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    1. Thank you so much, Kai. I would love to hear what you think!!!!

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  18. Hi. I don't don't like heroes who cheat and have the attitude that they are better than everyone else, including the heroine. Thank you for the giveaway. The trilogy sounds great!

    jaclynlavigne@yahoo.com

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    1. I agree, Jaclyn. I don't think I've read any stories about cheating heroes. Honestly, I would put that book right down if I came across a hero like that. And I can't read stories about arrogant heroes, either. I just don't see the appeal of them. That's why I never went for the really "alpha" types. There is a difference between strong and arrogant.

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  19. A hero is a hero, as long as it is truly a hero. Movie stars and sports figures are not heroes....that being said, damaged is normal, we all are, right? When it comes to alcoholics, every one has a chance to heal. War heroes also need to heal. If it is character flaws, no way, that can be changed by themselves...lsscarchuk@att.net, thanks for the giveaway, I would love to win the NOOK copy...

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    1. LS, I agree completely about sports stars and movie stars. I can't even apply the word "hero" to them. So they can throw a ball well or pretend to be someone else. Why is that more heroic than a fire fighter who risks his life to save people? Our society's values are so skewed!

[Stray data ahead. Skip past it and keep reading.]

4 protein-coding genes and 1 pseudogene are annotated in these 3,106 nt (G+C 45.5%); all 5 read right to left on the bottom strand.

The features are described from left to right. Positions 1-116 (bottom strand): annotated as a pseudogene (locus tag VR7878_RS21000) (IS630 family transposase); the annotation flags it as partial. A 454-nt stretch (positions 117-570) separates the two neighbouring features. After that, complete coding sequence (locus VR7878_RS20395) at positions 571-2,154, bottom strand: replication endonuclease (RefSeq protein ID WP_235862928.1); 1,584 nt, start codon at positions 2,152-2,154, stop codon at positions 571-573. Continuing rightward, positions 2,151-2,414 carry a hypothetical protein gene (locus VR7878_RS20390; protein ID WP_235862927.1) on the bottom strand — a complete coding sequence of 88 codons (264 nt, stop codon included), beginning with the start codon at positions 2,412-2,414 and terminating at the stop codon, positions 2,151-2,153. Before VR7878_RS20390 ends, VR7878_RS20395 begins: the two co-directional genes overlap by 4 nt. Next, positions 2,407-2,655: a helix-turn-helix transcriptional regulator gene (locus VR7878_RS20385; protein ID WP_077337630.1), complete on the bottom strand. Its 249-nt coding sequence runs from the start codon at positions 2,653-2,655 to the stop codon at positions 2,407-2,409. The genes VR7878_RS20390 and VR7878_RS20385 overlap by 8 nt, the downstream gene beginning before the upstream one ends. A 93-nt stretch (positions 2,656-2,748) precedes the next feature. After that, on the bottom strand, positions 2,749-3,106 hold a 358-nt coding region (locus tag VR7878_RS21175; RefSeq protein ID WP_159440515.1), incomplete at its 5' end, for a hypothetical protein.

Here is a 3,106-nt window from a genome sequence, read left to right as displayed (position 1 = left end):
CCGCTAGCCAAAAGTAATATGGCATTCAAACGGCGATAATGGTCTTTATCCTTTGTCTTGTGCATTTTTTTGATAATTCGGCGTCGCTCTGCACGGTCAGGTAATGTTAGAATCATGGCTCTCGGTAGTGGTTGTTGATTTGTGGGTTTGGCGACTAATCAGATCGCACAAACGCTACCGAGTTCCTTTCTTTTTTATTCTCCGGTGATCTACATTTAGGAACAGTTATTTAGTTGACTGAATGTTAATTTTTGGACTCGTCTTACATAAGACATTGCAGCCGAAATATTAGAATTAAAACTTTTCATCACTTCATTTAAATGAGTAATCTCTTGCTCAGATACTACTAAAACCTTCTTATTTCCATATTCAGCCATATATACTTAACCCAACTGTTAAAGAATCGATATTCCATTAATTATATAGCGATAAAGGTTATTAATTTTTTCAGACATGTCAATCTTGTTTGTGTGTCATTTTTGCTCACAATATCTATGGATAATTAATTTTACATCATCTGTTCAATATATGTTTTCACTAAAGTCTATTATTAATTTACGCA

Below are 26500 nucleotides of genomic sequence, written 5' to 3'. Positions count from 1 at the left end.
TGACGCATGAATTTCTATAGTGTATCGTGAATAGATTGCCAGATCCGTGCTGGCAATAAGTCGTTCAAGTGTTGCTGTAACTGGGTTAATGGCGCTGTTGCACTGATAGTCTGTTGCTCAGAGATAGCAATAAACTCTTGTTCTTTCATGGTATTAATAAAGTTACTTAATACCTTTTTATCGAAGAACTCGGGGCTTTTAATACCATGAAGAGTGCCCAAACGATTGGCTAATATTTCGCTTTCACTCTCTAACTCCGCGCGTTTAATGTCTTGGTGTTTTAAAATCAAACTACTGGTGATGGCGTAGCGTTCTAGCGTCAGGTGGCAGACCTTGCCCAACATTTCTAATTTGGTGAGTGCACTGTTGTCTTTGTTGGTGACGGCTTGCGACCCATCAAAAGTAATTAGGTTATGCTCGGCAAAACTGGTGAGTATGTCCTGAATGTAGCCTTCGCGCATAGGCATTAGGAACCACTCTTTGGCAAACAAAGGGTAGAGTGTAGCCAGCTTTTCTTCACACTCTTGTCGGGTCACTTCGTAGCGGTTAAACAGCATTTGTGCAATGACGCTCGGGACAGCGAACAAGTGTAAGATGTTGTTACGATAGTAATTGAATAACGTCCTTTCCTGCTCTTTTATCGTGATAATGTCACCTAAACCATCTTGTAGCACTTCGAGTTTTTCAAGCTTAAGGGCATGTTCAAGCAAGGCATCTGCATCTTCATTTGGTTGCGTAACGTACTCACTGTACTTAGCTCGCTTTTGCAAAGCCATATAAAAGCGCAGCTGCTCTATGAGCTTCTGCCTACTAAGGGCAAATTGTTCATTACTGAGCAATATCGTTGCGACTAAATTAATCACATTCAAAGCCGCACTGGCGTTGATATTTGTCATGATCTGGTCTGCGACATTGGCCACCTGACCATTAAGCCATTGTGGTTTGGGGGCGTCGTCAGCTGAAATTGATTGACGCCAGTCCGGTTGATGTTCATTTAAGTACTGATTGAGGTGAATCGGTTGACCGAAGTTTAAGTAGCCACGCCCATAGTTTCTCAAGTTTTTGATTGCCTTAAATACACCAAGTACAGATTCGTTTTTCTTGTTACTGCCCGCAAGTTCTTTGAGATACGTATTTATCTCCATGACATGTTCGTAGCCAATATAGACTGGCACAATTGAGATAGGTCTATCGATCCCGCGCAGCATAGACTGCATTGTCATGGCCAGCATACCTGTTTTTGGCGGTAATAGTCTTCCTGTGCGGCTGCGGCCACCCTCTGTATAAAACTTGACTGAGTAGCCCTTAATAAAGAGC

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  20. WOW, Gail, that's really breaking 'flawed' ground. I guess if he can still reach deep down and behave heroically you'll have a blockbuster on your hands. Usually with an addiction like alcohol it becomes their world and their behavior alters to feed it.

    Impressed with your creativity, looking forward to reading it!

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  21. You're absolutely right, Sarah. I guess that's the problem with fiction, particularly romantic fiction. We want to reflect reality, but in a lot of cases, reality is too harsh to be romanticized. Sometimes chemical addiction alters a person's brain making it nearly impossible to stay sober. Still, people do overcome addictions with enough motivation, and assuming they aren't too far gone. Hopefully I've made Sully plausible enough!!!